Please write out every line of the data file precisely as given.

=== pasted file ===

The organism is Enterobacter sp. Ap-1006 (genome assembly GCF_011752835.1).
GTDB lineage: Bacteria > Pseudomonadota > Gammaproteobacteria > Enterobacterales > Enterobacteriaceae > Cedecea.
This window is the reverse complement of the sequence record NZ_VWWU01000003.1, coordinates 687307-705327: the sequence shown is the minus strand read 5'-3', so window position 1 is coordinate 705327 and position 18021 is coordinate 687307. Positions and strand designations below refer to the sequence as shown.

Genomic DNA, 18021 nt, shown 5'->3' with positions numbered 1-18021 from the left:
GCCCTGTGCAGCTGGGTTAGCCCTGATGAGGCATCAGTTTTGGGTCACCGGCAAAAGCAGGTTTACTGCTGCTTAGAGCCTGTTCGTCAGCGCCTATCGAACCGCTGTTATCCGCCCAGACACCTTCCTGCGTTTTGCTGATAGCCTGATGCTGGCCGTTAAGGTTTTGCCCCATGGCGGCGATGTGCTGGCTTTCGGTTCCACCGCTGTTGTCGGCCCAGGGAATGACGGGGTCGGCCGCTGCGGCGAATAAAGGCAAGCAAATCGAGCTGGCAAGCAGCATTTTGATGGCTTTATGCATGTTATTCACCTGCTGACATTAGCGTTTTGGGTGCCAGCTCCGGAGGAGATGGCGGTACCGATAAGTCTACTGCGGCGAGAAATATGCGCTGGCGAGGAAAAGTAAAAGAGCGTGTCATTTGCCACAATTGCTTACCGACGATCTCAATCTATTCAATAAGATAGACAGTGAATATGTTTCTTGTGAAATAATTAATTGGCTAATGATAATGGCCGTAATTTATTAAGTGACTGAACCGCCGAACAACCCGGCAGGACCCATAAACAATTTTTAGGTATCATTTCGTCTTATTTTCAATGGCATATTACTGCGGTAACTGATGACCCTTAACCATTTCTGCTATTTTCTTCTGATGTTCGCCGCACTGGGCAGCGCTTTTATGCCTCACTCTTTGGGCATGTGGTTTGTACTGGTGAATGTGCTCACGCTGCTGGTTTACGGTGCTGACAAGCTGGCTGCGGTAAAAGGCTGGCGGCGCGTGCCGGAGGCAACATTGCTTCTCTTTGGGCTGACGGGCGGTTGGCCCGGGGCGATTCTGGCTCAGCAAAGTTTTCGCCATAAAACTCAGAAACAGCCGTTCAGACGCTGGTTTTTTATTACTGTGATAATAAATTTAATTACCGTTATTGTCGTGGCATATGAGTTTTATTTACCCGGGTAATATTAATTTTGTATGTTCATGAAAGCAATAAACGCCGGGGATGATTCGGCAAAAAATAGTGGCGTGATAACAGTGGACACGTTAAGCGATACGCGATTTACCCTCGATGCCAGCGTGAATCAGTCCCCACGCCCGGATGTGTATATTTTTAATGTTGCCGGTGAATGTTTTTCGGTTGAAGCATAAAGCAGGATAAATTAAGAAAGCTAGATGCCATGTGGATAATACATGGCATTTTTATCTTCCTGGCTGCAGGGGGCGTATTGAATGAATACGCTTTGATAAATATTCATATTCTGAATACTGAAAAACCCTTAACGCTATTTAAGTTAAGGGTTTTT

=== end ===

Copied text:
The organism is Enterobacter sp. Ap-1006 (genome assembly GCF_011752835.1).
GTDB lineage: Bacteria > Pseudomonadota > Gammaproteobacteria > Enterobacterales > Enterobacteriaceae > Cedecea.
This window is the reverse complement of the sequence record NZ_VWWU01000003.1, coordinates 687307-705327: the sequence shown is the minus strand read 5'-3', so window position 1 is coordinate 705327 and position 18021 is coordinate 687307. Positions and strand designations below refer to the sequence as shown.

Genomic DNA, 18021 nt, shown 5'->3' with positions numbered 1-18021 from the left:
GCCCTGTGCAGCTGGGTTAGCCCTGATGAGGCATCAGTTTTGGGTCACCGGCAAAAGCAGGTTTACTGCTGCTTAGAGCCTGTTCGTCAGCGCCTATCGAACCGCTGTTATCCGCCCAGACACCTTCCTGCGTTTTGCTGATAGCCTGATGCTGGCCGTTAAGGTTTTGCCCCATGGCGGCGATGTGCTGGCTTTCGGTTCCACCGCTGTTGTCGGCCCAGGGAATGACGGGGTCGGCCGCTGCGGCGAATAAAGGCAAGCAAATCGAGCTGGCAAGCAGCATTTTGATGGCTTTATGCATGTTATTCACCTGCTGACATTAGCGTTTTGGGTGCCAGCTCCGGAGGAGATGGCGGTACCGATAAGTCTACTGCGGCGAGAAATATGCGCTGGCGAGGAAAAGTAAAAGAGCGTGTCATTTGCCACAATTGCTTACCGACGATCTCAATCTATTCAATAAGATAGACAGTGAATATGTTTCTTGTGAAATAATTAATTGGCTAATGATAATGGCCGTAATTTATTAAGTGACTGAACCGCCGAACAACCCGGCAGGACCCATAAACAATTTTTAGGTATCATTTCGTCTTATTTTCAATGGCATATTACTGCGGTAACTGATGACCCTTAACCATTTCTGCTATTTTCTTCTGATGTTCGCCGCACTGGGCAGCGCTTTTATGCCTCACTCTTTGGGCATGTGGTTTGTACTGGTGAATGTGCTCACGCTGCTGGTTTACGGTGCTGACAAGCTGGCTGCGGTAAAAGGCTGGCGGCGCGTGCCGGAGGCAACATTGCTTCTCTTTGGGCTGACGGGCGGTTGGCCCGGGGCGATTCTGGCTCAGCAAAGTTTTCGCCATAAAACTCAGAAACAGCCGTTCAGACGCTGGTTTTTTATTACTGTGATAATAAATTTAATTACCGTTATTGTCGTGGCATATGAGTTTTATTTACCCGGGTAATATTAATTTTGTATGTTCATGAAAGCAATAAACGCCGGGGATGATTCGGCAAAAAATAGTGGCGTGATAACAGTGGACACGTTAAGCGATACGCGATTTACCCTCGATGCCAGCGTGAATCAGTCCCCACGCCCGGATGTGTATATTTTTAATGTTGCCGGTGAATGTTTTTCGGTTGAAGCATAAAGCAGGATAAATTAAGAAAGCTAGATGCCATGTGGATAATACATGGCATTTTTATCTTCCTGGCTGCAGGGGGCGTATTGAATGAATACGCTTTGATAAATATTCATATTCTGAATACTGAAAAACCCTTAACGCTATTTAAGTTAAGGGTTTTT